I didn’t watch Dan Stevens’ new movie, Permission, just to get a better look at the tattoo on his rib cage. Okay, maybe I did. I’m none the wiser on the tattoo, but the movie was equal parts endearing & poignant. I enjoyed it very much.
Anna (Rebecca Hall) and Will (Dan Stevens) have been dating since their first year of college. They were each other’s first kiss, first sexual experience, first (and only) everything. As Anna gets ready to turn 30 years old and Will prepares to officially ask her to marry him, a drunken friend points out that they’ve only slept with each other. How can they be sure they really want to spend the rest of their lives together, if they’ve never experienced anyone else? This causes Will to hesitate and postpone his plan to propose, while Anna suggests they sleep with other people, because ‘sex is just sex’.
I’m sure you can see where this is going: awkwardness and heartbreak. Why would I want to subject myself to that? Especially when Will looks like such a cuddly teddy bear!
But it is Dan Stevens. I’ve grown to trust that his choices will be thought provoking or outside of the box in some form. So the day the movie became available to view, I debated for about 10 minutes before giving in.
Why I like this movie is hard for me to articulate. The story goes in the direction I thought it would, but how it got there exceeded my expectations.
It was funny in some areas: Will sleeps with an older woman who wandered into his woodworking shop. Lydia (Gina Gershon) is kooky, free spirited, and endearingly likable. Will’s naivete and her ‘anything goes’ personality lead to some cute and funny interactions.
Contemplative in others: The drunken friend is Will’s business partner, who happens to be in a same-sex relationship with Anna’s brother, Hale (David Joseph Craig). One of them can’t stop thinking about becoming a parent, while the other won’t even entertain the idea. Their scenes together are both beautiful and heartbreaking.
The color palette was serene: Sparsely decorated apartments in cool colors, an abundance of scarves and hats and fluffy blankets that add warmth in sweet moments, sensual skin shots that enhance the storytelling instead of exploiting it.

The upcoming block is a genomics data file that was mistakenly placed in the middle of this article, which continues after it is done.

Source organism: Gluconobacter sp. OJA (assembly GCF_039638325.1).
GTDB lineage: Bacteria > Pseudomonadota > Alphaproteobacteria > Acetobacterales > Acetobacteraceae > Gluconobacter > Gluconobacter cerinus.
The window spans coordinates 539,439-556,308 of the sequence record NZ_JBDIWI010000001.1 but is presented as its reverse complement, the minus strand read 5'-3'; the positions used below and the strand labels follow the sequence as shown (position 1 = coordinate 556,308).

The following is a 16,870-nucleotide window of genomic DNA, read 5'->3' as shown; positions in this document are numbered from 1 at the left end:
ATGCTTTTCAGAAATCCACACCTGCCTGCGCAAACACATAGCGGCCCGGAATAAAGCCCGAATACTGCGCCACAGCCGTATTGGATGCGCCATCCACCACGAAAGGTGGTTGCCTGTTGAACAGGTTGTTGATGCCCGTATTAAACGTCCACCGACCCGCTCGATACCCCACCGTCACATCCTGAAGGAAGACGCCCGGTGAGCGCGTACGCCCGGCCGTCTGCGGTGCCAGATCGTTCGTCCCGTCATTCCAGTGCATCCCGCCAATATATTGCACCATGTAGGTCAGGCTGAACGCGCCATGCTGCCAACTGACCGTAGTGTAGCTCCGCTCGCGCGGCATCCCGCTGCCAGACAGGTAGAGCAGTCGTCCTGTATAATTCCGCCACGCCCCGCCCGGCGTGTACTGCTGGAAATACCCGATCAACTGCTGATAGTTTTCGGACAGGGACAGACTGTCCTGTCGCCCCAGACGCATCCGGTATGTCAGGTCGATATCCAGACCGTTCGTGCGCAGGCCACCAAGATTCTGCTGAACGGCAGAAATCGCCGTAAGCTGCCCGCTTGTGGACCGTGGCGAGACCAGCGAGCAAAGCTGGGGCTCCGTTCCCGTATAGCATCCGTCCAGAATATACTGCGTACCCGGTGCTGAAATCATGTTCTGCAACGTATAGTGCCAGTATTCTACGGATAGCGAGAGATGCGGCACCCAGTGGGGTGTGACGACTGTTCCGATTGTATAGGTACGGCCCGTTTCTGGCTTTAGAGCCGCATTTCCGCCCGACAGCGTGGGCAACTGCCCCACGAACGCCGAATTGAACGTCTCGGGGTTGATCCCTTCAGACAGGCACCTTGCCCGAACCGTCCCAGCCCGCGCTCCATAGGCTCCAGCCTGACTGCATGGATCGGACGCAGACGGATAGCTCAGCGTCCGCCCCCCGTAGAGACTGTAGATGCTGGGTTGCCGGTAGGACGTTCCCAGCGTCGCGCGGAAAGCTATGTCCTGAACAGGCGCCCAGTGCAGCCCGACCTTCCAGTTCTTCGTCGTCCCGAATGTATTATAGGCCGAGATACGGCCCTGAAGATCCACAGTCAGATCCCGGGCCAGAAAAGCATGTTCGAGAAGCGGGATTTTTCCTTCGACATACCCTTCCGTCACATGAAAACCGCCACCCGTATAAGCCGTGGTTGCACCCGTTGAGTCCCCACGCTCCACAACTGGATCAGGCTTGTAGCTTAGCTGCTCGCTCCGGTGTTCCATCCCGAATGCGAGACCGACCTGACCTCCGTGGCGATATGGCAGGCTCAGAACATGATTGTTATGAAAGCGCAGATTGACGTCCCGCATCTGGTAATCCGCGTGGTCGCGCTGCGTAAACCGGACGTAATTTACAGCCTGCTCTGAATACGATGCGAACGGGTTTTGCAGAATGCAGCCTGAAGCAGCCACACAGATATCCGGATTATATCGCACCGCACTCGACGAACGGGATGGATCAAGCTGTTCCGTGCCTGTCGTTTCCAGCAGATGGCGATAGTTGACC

The acting enjoyable: Francois Arnaud as Dane, the heart-on-his-sleeve musician. He’s the other man who doesn’t know he’s the other man. He’s emotionally brave and has a really nice singing voice. I liked him much more than I wanted to.
The situations were awkward: Will tagging along as Anna and Dane get to know each other, Hale’s attachment to the sleep deprived father and baby that he meets at the dog park, when Lydia had much more planned for Will than just delivering a table.
The visuals were beautiful: The intimate scenes between Hale and Reece (Morgan Spector), Anna rediscovering her love of piano in Dane’s dimly lit apartment, the Christmas tree in the window of the brownstone Will renovated for Anna.
I liked all of the characters and just wanted to give each of them a hug! But when Will realizes that for he and Anna to grow, they need to do it apart? The tears!
I would have preferred an ending with more resolution. If not one where loose ends were tied up, at least one that suggested a direction for each character to go. Luckily, I’m a master daydreamer…
P.S.- Will owns a woodworking shop and is renovating a Brooklyn brownstone as a gift for his girlfriend. I know I said that already, but it’s worth mentioning again.